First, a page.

Sometimes I fear that Microsoft stopping the development of IE 6 is a lot worse than we think...
It looks more and more like they have a master plan beyond terminating the free browser program... (we don't care, we have open source browsers, right?)... Actually, it looks like they plan to terminate the browser concept itself.
With their .NET client technology, they actually intend to promote applications that directly and transparently connect to web-services. You don't "see" the internet any more. What you see, is the funky XP GUI interface of a native Windows application!
Once most online services will work only with their dedicated Windows client (yeah the providers don't care, that's 95% of their market anyway), what's the use of a free open source browser going to be? Oh yeah... it will let you browse the old, poorly maintained, "compatible" w-e-b-site (which already only works well in IE! :/)
Wow! Waking up... I just had a terrible nightmare! Luckily something like this could never happen... right? right?
In his latest post about Career Calculus, Eric Sink explains how you should constantly monitor your personal learning curve by focusing on the first derivative instead of the curve itself.
Very interesting post. Wise advice.
I actually believe this is not only applicable to career calculus, but there are a lot of things in life which value you should only evaluate by its first derivative over time!
Karl Fogel has it pretty much clear in Chapter 1 of his book: "Open Source Development with CVS - 2ND EDITION":
Imagine a science-fiction device that allows any sort of food or physical object to be infinitely duplicated. If somebody then tried to sell you a tire for your car, why in the world would you buy it? You could just throw your friend’s tire into the duplicator! However, you might want to pay somebody to design a new tire for you or perhaps to install the tire on your car. Or to help you when some other part of your car breaks, you might want to buy a warranty for future support. Or maybe just hire a personal mechanic.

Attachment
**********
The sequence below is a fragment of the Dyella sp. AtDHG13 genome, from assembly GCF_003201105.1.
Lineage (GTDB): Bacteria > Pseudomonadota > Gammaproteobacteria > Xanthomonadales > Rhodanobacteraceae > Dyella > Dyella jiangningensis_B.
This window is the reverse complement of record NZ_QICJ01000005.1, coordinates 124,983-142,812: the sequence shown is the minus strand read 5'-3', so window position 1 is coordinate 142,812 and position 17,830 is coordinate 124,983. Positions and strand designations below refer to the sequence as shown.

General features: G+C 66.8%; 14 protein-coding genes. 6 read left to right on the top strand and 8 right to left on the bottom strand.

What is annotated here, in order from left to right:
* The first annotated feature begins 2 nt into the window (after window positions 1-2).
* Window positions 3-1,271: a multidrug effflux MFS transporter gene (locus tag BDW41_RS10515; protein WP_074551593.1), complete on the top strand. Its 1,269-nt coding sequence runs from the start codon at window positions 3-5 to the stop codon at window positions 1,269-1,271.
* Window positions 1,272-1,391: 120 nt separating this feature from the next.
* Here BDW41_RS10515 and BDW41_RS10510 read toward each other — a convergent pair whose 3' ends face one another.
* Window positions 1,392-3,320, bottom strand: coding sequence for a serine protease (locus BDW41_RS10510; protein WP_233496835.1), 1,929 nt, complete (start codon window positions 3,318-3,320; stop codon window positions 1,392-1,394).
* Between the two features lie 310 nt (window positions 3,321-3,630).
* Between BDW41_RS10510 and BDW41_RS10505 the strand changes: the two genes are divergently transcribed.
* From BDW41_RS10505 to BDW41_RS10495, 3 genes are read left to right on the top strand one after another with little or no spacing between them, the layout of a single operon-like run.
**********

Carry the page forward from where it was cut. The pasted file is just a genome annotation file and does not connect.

Similarly, in a world where all software is in the public domain and infinitely reproducible, programmers and software companies are able to make a good living not by restricting the flow of software, but by providing a service. Users pay the programmers and companies to design and write new public domain software, as well as install, maintain, customize, troubleshoot, and teach others about it. A programmer or company sells labor, not products — much like a mechanic, plumber, or electrician.
Eric Sink has this very interesting piece about how he witnessed the beggining of the browser wars, working at Spyglass (the company that licensed the original IE rendering engine to Miscrosoft).
"We considered ourselves to be the arms dealer for the browser wars."
Two quotes from PHPeverywhere:
"Perhaps the problem is that the computer industry is maturing, so all the cool corners where you could do your own thing in peace are disappearing slowly..."
-John Lim: "Gamma Radiation from Microsoft turns open source advocates into Sulks"
"[We] are caught between a rock and a cheap place, where your software cannot get enough market share in a world dominated by Microsoft (and other BigCos), and at the same time your niche is being commoditized by free software.
The only way to make money in the IT industry nowadays unless you have colossal market share (which you use to eat up niches such as anti-virus software) or are creative enough to compete in the PC-gaming industry, is by combining your products with services. And make sure your services is the main component, otherwise you risk going out of business when your product is commoditized. The whole industry is moving this way, from minnows like my company to giants like IBM (which is the furthest in this transition, buying up Rational and PWC). Sun is learning it the hard way."
-John Lim: Tim O'Reilly: "The Open Source Paradigm Shift"
And make sure you don't miss Eric Kidd's "The Missing Future". Excellent!